The General Sherman tree, a giant sequoia tree (Sequoiadendron giganteum) growing in the mountains of central California, holds the world record for the most massive living thing on earth. Since 1890, General Sherman and the other giant sequoias growing in the area have received protection through the national park system.
The General Sherman sequoia reaches a towering 275 feet in height and more than 103 feet in diameter at its base. While other trees grow taller, General Sherman offers the most wood of any tree with up to 52,500 cubic feet of board. Scientists estimate the age of the tree at 2,300 to 2,700 years old.
General Sherman features a wide base that tapers as it reaches higher. The trunk consists of reddish-brown bark with deep furrows. The greenish-blue needles on huge branches appear towards the top of the tree. Small woody cones up to 2.5 inches long provide food for squirrels and other wildlife.
General Sherman and the other sequoia trees grow in groves on the western slopes of the Sierra Nevada Mountain range of central California. The trees grow at elevations between 4,600 and 8,000 feet. The northernmost grove of trees, located near Lake Tahoe, features just six trees. The trees become more abundant further south with groves of the trees existing in Yosemite National Park, Sequoia National Park and Kings Canyon National Park.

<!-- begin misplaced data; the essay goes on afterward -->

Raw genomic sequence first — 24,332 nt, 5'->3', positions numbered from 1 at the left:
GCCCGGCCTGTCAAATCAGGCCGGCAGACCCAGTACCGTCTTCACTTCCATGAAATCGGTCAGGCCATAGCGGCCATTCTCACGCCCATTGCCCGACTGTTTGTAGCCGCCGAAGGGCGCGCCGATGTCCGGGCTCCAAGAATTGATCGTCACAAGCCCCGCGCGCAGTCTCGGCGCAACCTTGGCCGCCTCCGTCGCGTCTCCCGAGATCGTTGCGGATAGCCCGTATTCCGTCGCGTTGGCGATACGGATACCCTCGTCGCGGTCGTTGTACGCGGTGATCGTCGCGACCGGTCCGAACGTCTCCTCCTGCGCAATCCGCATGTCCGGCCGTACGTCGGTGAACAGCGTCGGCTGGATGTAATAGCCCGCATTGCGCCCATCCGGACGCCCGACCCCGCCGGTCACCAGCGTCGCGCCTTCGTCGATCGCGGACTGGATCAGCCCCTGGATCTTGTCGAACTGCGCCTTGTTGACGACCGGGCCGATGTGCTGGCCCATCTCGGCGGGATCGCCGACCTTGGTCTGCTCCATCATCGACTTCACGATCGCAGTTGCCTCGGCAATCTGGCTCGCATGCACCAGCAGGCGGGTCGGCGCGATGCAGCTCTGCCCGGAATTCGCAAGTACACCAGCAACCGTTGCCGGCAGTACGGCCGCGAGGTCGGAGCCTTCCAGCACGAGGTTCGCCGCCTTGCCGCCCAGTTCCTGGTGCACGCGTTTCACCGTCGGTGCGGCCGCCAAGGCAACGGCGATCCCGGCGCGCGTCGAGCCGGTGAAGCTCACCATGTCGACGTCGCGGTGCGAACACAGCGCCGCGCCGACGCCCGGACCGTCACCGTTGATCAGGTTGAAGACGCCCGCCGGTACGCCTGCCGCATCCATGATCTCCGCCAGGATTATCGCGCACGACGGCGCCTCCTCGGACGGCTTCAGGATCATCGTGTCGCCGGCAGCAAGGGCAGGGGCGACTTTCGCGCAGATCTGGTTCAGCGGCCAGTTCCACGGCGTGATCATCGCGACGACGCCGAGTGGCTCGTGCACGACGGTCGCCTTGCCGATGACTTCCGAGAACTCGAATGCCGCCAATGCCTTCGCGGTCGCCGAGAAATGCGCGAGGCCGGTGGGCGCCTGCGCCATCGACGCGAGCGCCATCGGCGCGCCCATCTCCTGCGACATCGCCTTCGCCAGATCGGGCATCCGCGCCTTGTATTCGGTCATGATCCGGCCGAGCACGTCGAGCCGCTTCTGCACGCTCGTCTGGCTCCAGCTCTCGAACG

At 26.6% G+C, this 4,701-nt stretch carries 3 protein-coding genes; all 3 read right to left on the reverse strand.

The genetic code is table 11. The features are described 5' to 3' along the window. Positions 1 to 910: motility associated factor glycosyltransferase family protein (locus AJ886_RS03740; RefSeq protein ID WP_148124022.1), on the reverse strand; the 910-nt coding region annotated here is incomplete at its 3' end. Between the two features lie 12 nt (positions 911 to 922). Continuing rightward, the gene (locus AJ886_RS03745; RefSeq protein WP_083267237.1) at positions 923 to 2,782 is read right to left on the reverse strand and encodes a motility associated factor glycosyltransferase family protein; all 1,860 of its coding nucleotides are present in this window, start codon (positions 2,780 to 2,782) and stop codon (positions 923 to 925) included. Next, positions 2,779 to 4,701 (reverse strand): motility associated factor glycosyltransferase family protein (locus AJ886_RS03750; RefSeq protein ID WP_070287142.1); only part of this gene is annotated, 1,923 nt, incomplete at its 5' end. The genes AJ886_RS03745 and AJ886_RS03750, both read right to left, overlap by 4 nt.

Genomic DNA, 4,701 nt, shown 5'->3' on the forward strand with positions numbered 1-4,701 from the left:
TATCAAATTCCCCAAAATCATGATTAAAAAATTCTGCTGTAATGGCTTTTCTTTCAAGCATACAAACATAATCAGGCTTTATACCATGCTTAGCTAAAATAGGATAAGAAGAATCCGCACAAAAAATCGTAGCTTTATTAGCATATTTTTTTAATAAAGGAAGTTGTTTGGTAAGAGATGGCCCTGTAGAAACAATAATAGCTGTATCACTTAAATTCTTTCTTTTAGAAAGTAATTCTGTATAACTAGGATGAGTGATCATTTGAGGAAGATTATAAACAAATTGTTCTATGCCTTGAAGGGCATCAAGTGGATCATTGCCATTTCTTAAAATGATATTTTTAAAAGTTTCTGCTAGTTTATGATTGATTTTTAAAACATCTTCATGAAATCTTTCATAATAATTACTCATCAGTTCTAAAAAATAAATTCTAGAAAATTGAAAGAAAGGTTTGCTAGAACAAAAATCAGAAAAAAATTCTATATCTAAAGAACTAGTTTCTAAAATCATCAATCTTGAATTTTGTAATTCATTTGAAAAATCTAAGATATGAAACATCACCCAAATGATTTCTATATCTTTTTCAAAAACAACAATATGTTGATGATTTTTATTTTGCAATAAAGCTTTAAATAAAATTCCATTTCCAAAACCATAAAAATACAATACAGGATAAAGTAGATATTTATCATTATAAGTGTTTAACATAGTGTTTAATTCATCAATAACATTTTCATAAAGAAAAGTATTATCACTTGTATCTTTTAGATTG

Like many other giant sequoias, General Sherman relies on its fire-resistant bark to make it less susceptible to fires started by lightning or destruction from forest fires. Sequoias also contain a natural wood preservative that makes them far less immune to diseases and pests than other trees.
General Sherman lives in Sequoia National Park in central California. The highlight of the park includes a trip through Giant Forest, a 3-mile square grove in which General Sherman continues to grow. The huge tree lies on the northern fringe of Giant Forest. Walk the 2-mile Congress Trail to see General Sherman up close, then visit Washington Tree, another sequoia rapidly gaining in height on General Sherman. Stop by the Giant Forest Museum, then take the 1.2-mile Big Trees loop trail to see even more huge sequoias along with plenty of wildflowers in the summer. To get a different feel for the size of the sequoias, take Moro Rock-Crescent Meadow Road and watch for the Auto Log, a sequoia so large that the roadway used to go through the tree. Drive to the end of Moro Rock-Crescent Meadow Road to a trailhead that takes you to Tharp's Log, a fallen sequoia that Hale Tharp turned into a rustic summer cabin. Enjoy the view of wildflowers in the meadows along the way.